Chronicles of a writer abroad


Don’t mind the gap

I was just sitting here at my desk, trying to decide whether I should blog about the fact that I haven’t been blogging, which of course draws unnecessary attention to the blogging delinquency but also allows me to feel I’m somewhat making amends for it…

…when the sirens started to go off.

Air-raid sirens. A great number of them, echoing and amplifying each other. Their cries were loud and mournful, six notes ascending and then descending. I am powerless to describe how much they spooked me. The cats went skittering for cover under our bed. Looking out the window toward the source of the sound, I saw lots of calm, softly-falling snow that rendered the scene still more eerie. But in less than a minute,  it was all over.

Apparently (so Google informs me) the first Wednesday of February is always siren-testing day here, but I’ve somehow managed obliviousness during the last two Februaries — maybe we were traveling, or our old apartment was somehow sheltered from the sound. Now I’ve experienced it, though: another of those reminders that life in Europe is a little different.

Despite having that to share with you, I still want to say what I originally intended to, which is that the gaps between my posts will likely continue to grow, because I don’t want to blog just for blogging’s sake — I want to do it only when I have something interesting and worthwhile to talk about.

But I still want your friendship and affection, so here are some other ways you can stay in touch with me: I plan to post most of my future book-related thoughts on Goodreads, where you can be my friend to see what I’m reading and what I think of it; I’ve also started to explore Grooveshark as a means of  broadening my musical horizons, and we can buddy up there too. Of course I’ll continue to be a crappy facebooker as well.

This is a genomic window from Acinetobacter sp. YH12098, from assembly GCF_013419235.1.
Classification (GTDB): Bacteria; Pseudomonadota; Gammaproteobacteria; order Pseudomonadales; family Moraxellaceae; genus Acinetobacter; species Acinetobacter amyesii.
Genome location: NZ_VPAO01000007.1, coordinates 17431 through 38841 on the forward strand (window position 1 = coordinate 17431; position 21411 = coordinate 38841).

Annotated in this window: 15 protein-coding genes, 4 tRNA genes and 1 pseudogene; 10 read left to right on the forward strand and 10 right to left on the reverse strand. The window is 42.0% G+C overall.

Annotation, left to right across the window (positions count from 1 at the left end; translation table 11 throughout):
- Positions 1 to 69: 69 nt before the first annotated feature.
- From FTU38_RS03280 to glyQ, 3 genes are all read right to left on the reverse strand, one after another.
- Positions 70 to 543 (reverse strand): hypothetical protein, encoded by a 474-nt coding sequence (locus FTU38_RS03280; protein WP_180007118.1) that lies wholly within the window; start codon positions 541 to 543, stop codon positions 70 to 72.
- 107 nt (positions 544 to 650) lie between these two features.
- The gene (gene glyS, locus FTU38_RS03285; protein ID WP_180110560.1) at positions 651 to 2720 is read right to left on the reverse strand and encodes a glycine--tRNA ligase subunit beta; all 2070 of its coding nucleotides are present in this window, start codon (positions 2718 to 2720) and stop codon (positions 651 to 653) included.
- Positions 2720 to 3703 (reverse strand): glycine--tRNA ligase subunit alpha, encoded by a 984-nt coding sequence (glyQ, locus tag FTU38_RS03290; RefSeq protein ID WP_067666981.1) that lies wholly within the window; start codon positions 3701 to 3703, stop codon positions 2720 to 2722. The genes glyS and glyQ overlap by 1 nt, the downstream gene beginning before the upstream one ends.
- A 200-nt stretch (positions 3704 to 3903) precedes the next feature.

Thank you for your attention to this message, and I hope your February is off to a pleasant and unalarming (!) start.



London, land of reversals

This post is a little late, seeing as it’s now nearly two months since we visited London, back in early November. I feel I have to tell you about it while it’s still 2012, or else I’ll be breaching some kind of tacit timely-blogging agreement.

Since there’s not much time left in the year, though, I’ll be brief. Brief-ish. Brief for me.

So, in brief, during our three-day sojourn I found London to be a place of many enjoyable reversals. I’m not just talking about the fact that they drive on the opposite side of the street that we’re used to, though these signs painted on the ground at pedestrian crossings did prevent me from being struck and killed on several occasions:


Thanks for saving my hide, signs.

But no. The roads are just the beginning; a surface (ha) indication of the huge differences a person will make note of, especially if that person has been living in a somewhat — shall we say — buttoned-up country for the past two years.

First, British humour can make anything, even routine security procedures, fun. “Hope you left your heroin at home today,” quipped a smiling security officer as he processed my bag for drugs at the airport. Rest of Europe, take note: The exchange was pleasant and I was given the (reasonable) benefit of the doubt by a person who was doing their job correctly.